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Sandy Journal

Residents Show Support for Local Police

Aug 22, 2016 04:15PM ● By Chris Larson
By Chris Larson | [email protected]
Citizens across the country have opened up their hearts, wallets and pantries to show their support for local police departments.
The past few years have seen increased scrutiny and increasingly vehement rhetoric toward police departments across the nation in the wake of recorded acts of police brutality.
In recent weeks, this has culminated in open targeting of police officers in slayings in Dallas, Texas, and Baton Rouge, Louisiana.
But here in Salt Lake County, many residents are turning the other direction and saying they appreciate the services provide by local police departments. Mainly, in the form of food.
Sandy Police Sergeant Dean Carriger said over the past several weeks cakes, doughnuts and a “whole lot of ‘thank-yous’” have reached the Sandy police.
“I think, over the years, we’ve maintained a great relationship with the community,” Carriger said, despite, as he further noted, the regular ups and downs of policing a community. 
For South Jordan Police Lieutenant Matt Pennington, recent acts of kindness and support demonstrate that, at least locally, the majority of citizens support the police and are appreciative of service provided to the community.
“There’s that maybe 10 percent (of the community) that get the run,” Pennington said. “It’s good to see in these times that there is still so much support of law enforcement.”
Pennington alluded to police slayings in Dallas and Baton Rouge as prompting the outpour of support to his department.
Recent criticisms of the police, Pennington said, are another “swing of the pendulum” in the development of policing. He paraphrased the 19th century United Kingdom prime minister Sir Robert Peel — who is considered by many the father of modern policing — in saying “the police are the public and that the public are the police,” meaning that increased dialogue, transparency and community involvement is key to improving policing.
“When (police) make a mistake, (they’re) put under a microscope,” Pennington said.
Pennington also said that continued outreach programs like citizen’s academies and youth explorer programs will continue to give more chances for police to engage with officers in positive settings.
Sandy City Police Department has the oldest Youth Police Explorers program in the state.
In June, Sandy City Police concluded a youth explorer academy with Salt Lake City Police Department and Coeur d'Alene Police Department.
Cottonwood Heights Police Sergeant Ryan Shosted said several individuals have come into the office to share small tokens of appreciation like food or handmade crafts from children.

“We obviously really appreciate it and just the open support is great,” Shosted said.

However, several departments the City Journals contacted said citizens rarely leave contact information or accept recognition for their actions.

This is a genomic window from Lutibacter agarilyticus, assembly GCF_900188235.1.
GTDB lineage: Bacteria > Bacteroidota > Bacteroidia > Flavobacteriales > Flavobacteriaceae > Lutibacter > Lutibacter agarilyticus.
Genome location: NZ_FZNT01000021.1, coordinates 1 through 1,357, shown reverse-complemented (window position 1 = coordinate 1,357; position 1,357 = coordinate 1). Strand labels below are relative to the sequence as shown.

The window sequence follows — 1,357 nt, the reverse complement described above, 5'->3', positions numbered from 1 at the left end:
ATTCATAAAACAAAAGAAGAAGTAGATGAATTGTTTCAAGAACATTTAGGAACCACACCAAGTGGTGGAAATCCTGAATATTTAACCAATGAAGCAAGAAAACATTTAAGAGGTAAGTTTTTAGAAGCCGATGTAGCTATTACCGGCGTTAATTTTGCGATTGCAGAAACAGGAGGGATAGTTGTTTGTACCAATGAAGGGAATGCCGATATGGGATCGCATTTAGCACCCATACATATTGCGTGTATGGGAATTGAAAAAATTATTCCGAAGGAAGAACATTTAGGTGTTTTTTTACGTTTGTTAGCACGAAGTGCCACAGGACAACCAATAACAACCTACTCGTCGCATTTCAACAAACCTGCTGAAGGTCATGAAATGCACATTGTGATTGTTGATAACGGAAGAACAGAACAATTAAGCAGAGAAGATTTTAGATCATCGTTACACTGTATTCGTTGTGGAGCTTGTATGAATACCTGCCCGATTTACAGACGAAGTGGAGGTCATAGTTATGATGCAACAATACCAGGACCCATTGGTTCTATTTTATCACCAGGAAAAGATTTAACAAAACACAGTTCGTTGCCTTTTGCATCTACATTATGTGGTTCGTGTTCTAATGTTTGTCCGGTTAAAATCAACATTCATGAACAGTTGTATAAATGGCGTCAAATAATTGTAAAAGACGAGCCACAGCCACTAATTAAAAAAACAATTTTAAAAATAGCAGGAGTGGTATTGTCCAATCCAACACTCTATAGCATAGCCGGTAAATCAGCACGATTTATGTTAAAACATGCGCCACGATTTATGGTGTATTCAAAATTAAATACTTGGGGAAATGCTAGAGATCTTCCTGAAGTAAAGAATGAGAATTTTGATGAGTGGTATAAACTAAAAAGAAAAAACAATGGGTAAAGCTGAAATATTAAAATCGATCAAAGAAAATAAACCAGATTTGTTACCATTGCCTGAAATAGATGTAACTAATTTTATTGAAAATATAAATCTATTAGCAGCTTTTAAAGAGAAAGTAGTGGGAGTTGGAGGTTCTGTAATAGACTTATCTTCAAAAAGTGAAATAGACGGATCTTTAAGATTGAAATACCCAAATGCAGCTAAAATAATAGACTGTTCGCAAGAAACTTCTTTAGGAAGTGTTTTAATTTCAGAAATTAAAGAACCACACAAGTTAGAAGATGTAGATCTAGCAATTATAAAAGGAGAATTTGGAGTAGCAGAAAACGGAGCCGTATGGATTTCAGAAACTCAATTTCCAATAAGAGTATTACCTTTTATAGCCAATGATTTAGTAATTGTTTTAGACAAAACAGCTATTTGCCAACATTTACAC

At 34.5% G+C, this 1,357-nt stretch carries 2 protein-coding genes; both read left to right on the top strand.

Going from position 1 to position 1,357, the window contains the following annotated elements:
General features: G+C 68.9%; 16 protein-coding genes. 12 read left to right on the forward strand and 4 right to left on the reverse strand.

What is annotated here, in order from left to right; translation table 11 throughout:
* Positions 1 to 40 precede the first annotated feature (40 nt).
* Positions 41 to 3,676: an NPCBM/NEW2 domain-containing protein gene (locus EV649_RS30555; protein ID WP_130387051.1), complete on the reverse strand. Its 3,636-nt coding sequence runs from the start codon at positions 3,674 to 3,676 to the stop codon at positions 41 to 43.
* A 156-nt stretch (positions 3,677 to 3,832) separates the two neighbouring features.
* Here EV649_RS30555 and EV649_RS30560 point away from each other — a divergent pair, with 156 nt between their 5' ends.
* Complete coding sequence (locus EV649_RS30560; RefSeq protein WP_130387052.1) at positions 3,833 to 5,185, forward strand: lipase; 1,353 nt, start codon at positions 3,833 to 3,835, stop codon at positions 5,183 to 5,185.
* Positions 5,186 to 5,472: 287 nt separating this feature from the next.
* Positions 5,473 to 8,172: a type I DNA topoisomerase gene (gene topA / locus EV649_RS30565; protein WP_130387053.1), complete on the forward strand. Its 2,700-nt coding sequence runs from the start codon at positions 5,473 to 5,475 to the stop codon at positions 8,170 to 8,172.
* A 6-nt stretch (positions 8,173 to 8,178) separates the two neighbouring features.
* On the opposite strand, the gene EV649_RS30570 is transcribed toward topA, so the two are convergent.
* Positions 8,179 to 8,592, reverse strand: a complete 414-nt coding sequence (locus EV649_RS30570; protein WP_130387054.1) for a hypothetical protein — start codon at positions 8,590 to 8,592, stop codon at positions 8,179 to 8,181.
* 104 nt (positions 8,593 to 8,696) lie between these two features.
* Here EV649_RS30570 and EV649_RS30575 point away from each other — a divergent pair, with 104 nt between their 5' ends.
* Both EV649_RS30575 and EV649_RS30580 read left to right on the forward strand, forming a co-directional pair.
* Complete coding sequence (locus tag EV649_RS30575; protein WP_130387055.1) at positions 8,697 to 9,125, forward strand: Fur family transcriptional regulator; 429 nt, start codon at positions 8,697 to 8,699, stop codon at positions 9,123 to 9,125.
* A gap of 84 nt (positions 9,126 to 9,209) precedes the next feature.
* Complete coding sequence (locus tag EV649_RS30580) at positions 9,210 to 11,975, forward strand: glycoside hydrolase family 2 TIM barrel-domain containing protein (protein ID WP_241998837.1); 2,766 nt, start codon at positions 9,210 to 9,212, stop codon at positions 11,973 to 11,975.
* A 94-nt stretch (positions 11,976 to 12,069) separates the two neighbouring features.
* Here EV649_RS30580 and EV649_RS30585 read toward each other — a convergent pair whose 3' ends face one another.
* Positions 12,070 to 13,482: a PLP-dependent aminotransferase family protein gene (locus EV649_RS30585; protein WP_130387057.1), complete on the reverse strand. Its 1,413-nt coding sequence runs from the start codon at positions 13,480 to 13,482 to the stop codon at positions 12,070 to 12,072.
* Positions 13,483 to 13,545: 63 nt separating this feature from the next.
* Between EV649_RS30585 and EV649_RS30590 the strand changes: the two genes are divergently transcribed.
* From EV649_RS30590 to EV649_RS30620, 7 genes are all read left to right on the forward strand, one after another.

“It shows a lot of humility on their part,” Shosted said. “Most of the people simply don’t want the attention.”
Such humility and kindness is not dissimilar, Shosted said, from the actions of good police officers is his department. Shosted said it’s not uncommon for police officers to do extra to serve the community that no one will ever know about.

Shosted said he recently became aware of an officer that mowed the lawn of an elderly person several months ago, but the officer didn’t mention it to anyone until several months later when there was a call involving the same area.

“When I was first hired and I was called to an attempted kidnapping or a (domestic disturbance) and later found out the guy had a knife to his partner’s throat or something like that … my next thought was ‘Where am I going to get lunch?’ not ‘Oh my gosh, I just saved someone’s life,’” Shosted said.
Pennington said that an anonymous citizen split the cost on food purchased at a local Domino’s Pizza franchise for the department. One of the pizza boxes had a message that read, in part, “Thank you for all that you do and the risks you all take to try and make (South Jordan) a better place to live.”
The South Jordan Police Department Facebook post detailing the message and delivery went viral with over 10,700 likes and over 1,600 shares.
The South Jordan Department also received food deliveries from a local Wal-Mart and Nielsen’s Frozen Custard, in addition to numerous reports of citizens offering food and drinks and kind words to officers individually.
Unified Police Department Spokesman Lex Bell said there has been a “tremendous” outpouring of support and acts of kindness from citizens across Unified Police precincts, mostly in the form of food both homemade and store-bought.
“They know we are super busy and we need to eat and may not get the chance to sit down and eat,” Bell said. “They do it so we can keep doing our jobs and not slow down and worry about eating.”
He sees giving food as a way of showing appreciation to a lot of people at once.
Bell and Shosted said that officers particularly enjoy cards or colored pictures from local children and have many posted throughout police facilities.